Fines aimed at underage drinking

By Stewart Warren

The fines for underage drinking in DeKalb were increased to stop minors from drinking, DeKalb Mayor Greg Sparrow said.

After March 12, if minors are caught possessing or drinking alcohol, they will be fined $100 instead of $60. The minimum fine for misrepresenting age and for delivery of alcohol to a minor increased from $60 to $150.

The minimum and maximum fine for selling liquor without a license increased from between $60 and $300, to between $500 and $1,000.

The city staff recommended the increase in fines because the police are spending too much time dealing with minors drinking, DeKalb City Attorney Ron Matekaitis said.

“Higher fines and knowledge of those fines might discourage or redirect these activities so they don’t consume an undue amount of police time,” Matekaitis said.

In 1989, local police handled about 350 cases—nearly one case per day—involving minors drinking alcohol, he said.

These types of violations are increasing and we want to curb them. The only way we can do it is hit them in the pocketbook,” he said.

Two aldermen, however, disagreed. “They are masking it (the new ordinance) as a deterrent when really they are using it as a revenue generator,” 6th Ward Alderman Jamie Pennington said.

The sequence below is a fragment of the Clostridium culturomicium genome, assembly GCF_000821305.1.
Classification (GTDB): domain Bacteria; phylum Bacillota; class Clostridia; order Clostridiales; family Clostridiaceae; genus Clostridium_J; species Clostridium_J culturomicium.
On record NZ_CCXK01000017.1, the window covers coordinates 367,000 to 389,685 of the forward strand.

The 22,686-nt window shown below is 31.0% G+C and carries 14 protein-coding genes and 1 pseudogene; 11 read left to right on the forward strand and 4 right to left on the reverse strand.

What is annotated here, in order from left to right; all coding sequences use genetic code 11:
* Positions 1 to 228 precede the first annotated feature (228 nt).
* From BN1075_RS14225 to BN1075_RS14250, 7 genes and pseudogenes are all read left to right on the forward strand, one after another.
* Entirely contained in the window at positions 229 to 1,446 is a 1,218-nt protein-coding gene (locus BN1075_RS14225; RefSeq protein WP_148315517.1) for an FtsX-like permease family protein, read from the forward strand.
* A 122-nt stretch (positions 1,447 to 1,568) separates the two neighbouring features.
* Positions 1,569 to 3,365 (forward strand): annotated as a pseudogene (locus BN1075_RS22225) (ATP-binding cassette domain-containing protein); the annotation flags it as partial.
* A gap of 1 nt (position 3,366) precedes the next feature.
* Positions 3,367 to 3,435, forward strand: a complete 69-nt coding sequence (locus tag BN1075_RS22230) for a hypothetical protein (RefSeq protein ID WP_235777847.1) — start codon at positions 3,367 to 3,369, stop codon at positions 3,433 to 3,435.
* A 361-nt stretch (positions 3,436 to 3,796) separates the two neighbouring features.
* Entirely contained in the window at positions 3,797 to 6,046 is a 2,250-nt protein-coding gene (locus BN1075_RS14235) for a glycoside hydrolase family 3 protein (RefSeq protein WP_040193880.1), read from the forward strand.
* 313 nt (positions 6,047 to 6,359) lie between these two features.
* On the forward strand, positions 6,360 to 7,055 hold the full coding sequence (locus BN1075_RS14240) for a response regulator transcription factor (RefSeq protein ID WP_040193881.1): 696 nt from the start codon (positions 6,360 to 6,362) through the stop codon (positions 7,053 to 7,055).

Seventh Ward Alderman Jeff Monroe agreed, saying, “I think people in my ward are against high fines and the fines aren’t being used as a deterrent.”

Monroe said he thinks the city should prosecute underage drinkers with state statutes instead of local ordinances if they are trying to control illegal alcohol consumption.

State statutes are stricter, but the fines would be paid to the state, preventing the city from profiting, he said.

“With the increase in revenue—if we have the same amount of violations next year and the judges impose minimum fines, which they usually do—it will generate an added $10,500, only a drop in the bucket of the city’s total budget of $13 to $14 million,” Sparrow said.

Monroe proposed an amendment to fine underage drinkers older than 18 less than those younger than 18 to discourage high school drinkers. However, no one supported his proposal.

McCabes Lounge Owner Glen Goering said underage drinkers should be ready to face the consequences. “I don’t want to see anyone paying fines, but if someone misrepresents their age, they are doing it willingly.”

Underage drinkers in bars are not only breaking the law, they are also jeopardizing the bar owner’s liquor license, Goering said.